On November 14, 2019, the Second Circuit (Newman, Pooler, Cote) issued a decision in United States v. Van Der End, affirming the conviction of a defendant who pled guilty to drug trafficking conspiracy and activity, in violation of the Maritime Drug Enforcement Act (the “MDLEA”), 46 U.S.C. §§ 70501 et seq. Most drug prosecutions in federal court are initiated pursuant to the Controlled Substances Act but this case involved issues of maritime apprehension, and was charged under MDLEA.
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The Second Circuit Criminal Law Blog is your place to follow the criminal law decisions rendered by the U.S. Court of Appeals for the Second Circuit. With a rich 225-year history of legendary judges like Learned Hand and Henry Friendly, the Second Circuit has long been known for writing important and thoughtful opinions on many subjects, including the criminal law. We review every published criminal law opinion handed down by the Second Circuit in order to provide you with a summary of the holding, an assessment of the key legal issues, and practice pointers based on the Court’s ruling. Our focus is on white-collar criminal cases and matters relating to internal investigations. Our blog is written by a team of experienced attorneys, including many former law clerks for the Second Circuit and other federal courts. The blog’s editor in chief is a former Deputy Chief Appellate Attorney in the U.S. Attorney’s Office for the Southern District of New York who has appeared in more than 100 Second Circuit criminal appeals.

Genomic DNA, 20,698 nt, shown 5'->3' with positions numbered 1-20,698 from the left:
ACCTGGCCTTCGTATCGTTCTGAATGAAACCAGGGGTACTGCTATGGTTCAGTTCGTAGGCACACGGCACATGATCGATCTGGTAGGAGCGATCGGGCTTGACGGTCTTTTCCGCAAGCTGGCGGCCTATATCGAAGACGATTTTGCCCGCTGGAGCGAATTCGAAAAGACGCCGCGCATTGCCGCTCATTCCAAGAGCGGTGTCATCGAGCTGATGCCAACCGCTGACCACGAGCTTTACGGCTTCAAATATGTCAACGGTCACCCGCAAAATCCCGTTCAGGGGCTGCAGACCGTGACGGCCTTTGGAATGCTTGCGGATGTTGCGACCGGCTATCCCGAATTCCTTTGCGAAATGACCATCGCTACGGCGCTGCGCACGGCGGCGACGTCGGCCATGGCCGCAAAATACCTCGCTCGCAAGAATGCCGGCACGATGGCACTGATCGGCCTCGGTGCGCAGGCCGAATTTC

Second Circuit Grants Rehearing and Vacates Guilty Plea Following Supreme Court’s Decision in Rehaif v. United States
On November 13, 2019, the Second Circuit (Hall, Lynch, Gardephe) issued a decision in United States v. Balde, vacating the defendant’s guilty plea for unlawful possession of a firearm by an alien who is in the United States illegally or unlawfully, in violation of 18 U.S.C. §§ 922(g)(5)(A) and 924(a)(2). The panel initially upheld Balde’s conviction on appeal, but eight days after the Court’s original decision, the United States Supreme Court decided Rehaif v. United States, 139 S. Ct. 2191 (2019), holding that a conviction under the relevant statutes required the government to prove that the defendant knew that he or she was in the country illegally at the time he or she possessed the firearm. Prior to Rehaif, every Circuit to consider the question held that the defendant’s knowledge of this fact was not an element. The Second Circuit then granted Balde’s petition for rehearing and concluded that the district court had committed plain error in failing to ensure that Balde was apprised of this knowledge requirement before pleading guilty (even though the district court had no reason at the time to think it was an element of the crime) and because the record did not contain facts sufficient to support a conclusion that Balde was aware that he was in the country illegally.
Government Need Only Show that it Employed Procedures Reasonably Calculated to Provide Notice to a Prisoner of Civil Forfeiture Action